Especially important is who it is that is giving out these new names: God or Jesus Christ, the same individuals who seek to give us a new life, a new identity, a new purpose to follow. These are the original creators of our souls, and also the creators of our new soul, after we choose to come to them.
Therefore, the question of “who am I?” can be replaced with another question, that of “who will God make me into?” Though it goes entirely against the grain of worldly philosophy, we do not make ourselves. Perhaps we choose our own destiny, but we choose it from the options that He gives us. If you ever want to really know who you are, you have to start asking Him who He thinks you are.

Active Discipleship- 2 Timothy 1:7, John 14:12

For God hath not given us the spirit of fear; but of power, and of love, and of a sound mind.

Verily, verily, I say unto you, He that believeth on me, the works that I do shall he do also; and greater works than these shall he do; because I go unto my Father.

COMMENTARY

For God hath not given us the spirit of fear; but of power, and of love, and of a sound mind
He that believeth on me, the works that I do shall he do also; and greater works than these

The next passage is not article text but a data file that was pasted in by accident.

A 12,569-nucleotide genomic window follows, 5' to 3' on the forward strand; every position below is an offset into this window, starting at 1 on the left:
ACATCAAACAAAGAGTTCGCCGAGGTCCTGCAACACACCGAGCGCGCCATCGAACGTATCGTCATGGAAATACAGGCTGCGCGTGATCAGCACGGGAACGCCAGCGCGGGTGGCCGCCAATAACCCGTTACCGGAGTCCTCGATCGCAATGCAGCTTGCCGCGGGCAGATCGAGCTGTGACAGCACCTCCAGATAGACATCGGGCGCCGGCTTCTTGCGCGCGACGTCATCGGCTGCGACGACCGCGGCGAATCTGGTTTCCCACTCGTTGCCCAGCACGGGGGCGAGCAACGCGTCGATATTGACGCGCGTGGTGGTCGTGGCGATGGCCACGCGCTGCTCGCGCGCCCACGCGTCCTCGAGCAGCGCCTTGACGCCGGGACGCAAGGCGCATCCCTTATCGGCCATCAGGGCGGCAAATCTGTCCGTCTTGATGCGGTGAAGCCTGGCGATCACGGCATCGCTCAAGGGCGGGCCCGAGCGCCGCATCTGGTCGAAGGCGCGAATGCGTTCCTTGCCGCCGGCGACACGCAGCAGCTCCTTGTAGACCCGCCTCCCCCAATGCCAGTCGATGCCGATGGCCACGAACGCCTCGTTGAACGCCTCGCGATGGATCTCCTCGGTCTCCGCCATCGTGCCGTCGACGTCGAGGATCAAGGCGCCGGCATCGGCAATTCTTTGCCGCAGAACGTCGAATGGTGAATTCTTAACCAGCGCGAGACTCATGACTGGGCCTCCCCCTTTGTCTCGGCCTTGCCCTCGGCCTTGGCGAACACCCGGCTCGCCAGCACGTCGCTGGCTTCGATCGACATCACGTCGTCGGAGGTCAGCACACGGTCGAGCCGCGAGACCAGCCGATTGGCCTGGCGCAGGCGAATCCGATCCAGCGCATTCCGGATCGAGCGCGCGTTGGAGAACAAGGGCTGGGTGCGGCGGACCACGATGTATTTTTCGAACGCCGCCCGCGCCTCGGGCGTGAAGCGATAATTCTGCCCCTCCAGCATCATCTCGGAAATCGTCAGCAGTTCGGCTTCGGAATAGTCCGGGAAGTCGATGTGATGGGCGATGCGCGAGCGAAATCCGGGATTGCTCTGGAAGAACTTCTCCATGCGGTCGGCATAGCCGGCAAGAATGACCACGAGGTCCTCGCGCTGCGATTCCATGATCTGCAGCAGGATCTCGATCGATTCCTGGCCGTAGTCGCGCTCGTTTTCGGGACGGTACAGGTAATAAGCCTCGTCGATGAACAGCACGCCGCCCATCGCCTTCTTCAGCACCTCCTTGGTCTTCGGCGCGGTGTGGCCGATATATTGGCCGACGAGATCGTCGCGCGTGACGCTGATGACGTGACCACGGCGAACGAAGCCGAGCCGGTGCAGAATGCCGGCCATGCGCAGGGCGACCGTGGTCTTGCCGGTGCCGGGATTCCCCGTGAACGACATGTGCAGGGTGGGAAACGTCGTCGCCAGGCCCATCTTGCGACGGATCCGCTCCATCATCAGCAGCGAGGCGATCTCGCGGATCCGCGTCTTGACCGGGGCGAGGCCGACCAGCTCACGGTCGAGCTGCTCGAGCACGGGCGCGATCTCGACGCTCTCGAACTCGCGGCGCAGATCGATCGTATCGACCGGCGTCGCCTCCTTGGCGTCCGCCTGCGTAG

When I read the scriptures as a boy, I liked to picture myself in the shoes of Daniel, Gideon, and Joseph. These were stories of heroes, stories of people doing remarkable things in difficult situations, stories of valiant hearts that rose to the occasion, that knew their calling, and then lived it boldly. I loved these stories, and I always felt that they represented exactly the life that God wanted for me as well!
There is an important theme to each one of these stories, the very thing that made them so exciting to read. In all the scriptures, all of the heroes are examples of people that lived active lifestyles. These stories only exist because the men and women in them were not sitting around, living passive lives. We will never be like the fearless warrior David so long as we shy away from our struggles. We will never be like the great pioneer Moses so long as we turn down the ventures God offers us. We will never be like the great re-builder Zechariah so long as we refuse to make restitution for the things we have broken.